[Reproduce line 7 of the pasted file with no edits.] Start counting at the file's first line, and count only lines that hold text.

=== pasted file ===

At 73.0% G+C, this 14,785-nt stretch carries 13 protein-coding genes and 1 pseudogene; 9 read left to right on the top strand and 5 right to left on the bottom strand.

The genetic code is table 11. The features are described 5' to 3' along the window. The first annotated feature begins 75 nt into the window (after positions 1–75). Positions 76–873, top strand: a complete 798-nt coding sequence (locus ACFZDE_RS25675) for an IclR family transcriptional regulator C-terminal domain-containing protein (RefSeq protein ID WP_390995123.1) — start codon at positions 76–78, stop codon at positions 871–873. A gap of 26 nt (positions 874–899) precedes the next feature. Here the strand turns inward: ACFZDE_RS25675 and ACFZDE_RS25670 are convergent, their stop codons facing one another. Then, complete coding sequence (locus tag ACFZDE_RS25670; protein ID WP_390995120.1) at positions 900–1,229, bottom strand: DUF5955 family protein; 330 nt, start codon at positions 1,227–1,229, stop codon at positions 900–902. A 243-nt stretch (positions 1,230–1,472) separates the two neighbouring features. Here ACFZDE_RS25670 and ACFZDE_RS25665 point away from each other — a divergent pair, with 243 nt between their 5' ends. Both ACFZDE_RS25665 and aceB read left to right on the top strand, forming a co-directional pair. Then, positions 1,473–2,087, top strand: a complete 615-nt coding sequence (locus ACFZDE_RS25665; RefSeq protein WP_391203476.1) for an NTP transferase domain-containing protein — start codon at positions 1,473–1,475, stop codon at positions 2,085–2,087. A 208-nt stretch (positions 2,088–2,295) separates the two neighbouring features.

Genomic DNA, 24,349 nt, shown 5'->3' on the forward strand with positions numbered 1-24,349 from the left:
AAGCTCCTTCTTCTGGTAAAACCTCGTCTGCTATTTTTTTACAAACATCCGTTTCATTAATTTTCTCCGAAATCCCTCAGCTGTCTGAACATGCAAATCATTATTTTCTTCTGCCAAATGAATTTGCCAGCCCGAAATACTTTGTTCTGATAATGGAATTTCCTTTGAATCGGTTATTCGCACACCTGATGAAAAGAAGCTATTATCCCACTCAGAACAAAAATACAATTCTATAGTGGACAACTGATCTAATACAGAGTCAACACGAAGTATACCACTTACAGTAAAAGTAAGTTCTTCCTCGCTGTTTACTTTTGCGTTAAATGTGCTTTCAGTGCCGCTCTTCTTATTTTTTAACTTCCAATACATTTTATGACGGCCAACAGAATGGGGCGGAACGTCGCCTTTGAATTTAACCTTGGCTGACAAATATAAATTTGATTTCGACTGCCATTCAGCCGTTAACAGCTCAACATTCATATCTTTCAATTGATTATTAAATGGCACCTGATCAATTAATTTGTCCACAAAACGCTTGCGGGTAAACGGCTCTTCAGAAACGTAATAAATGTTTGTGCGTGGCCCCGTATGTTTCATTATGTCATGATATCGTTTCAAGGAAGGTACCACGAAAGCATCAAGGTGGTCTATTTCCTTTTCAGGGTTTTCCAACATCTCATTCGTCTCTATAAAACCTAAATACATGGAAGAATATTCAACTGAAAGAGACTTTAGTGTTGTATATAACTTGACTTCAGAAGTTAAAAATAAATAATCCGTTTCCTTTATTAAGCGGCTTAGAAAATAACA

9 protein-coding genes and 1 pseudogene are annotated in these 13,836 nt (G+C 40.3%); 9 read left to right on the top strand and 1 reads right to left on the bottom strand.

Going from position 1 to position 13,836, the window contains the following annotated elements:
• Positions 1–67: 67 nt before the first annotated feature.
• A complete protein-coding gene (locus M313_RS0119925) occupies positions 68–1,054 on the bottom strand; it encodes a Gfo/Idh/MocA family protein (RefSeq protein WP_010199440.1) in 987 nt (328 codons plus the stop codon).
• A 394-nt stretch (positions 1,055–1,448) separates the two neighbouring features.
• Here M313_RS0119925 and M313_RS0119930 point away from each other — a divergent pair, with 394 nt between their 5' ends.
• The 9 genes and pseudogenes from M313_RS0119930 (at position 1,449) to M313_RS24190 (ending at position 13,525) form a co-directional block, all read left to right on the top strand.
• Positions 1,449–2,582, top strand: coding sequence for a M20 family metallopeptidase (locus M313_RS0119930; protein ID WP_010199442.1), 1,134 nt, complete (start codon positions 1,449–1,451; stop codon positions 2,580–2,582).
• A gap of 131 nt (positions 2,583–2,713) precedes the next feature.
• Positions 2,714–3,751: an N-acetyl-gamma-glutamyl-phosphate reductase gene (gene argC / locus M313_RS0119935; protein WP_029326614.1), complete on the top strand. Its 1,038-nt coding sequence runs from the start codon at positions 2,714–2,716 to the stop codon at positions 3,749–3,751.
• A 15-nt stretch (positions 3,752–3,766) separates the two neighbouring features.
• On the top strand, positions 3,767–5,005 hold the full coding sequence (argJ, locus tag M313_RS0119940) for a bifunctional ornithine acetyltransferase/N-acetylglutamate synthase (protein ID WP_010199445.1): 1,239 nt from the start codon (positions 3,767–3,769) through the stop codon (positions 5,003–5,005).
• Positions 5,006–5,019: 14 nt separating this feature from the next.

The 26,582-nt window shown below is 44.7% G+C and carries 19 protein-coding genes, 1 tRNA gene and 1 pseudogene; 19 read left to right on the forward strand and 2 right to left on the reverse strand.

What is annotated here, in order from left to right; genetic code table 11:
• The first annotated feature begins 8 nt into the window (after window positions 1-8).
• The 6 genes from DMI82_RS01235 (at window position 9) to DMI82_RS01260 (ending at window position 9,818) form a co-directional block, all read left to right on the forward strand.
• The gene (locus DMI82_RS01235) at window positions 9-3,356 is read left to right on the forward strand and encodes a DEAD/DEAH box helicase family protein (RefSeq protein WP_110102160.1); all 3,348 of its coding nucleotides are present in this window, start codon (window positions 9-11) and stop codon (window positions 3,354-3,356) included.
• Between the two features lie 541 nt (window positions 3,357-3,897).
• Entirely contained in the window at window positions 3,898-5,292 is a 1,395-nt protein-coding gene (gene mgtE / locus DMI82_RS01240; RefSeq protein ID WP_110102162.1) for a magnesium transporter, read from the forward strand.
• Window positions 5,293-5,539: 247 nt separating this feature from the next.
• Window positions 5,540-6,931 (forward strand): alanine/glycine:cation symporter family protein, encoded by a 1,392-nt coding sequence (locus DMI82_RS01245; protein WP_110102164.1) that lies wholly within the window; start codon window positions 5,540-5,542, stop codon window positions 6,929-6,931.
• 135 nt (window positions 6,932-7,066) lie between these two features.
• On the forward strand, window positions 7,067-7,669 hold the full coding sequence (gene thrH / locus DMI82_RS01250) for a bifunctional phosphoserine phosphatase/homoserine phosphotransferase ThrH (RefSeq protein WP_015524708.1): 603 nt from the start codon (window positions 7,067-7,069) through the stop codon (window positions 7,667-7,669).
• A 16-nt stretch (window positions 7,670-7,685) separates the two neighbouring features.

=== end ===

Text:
• Positions 1–67: 67 nt before the first annotated feature.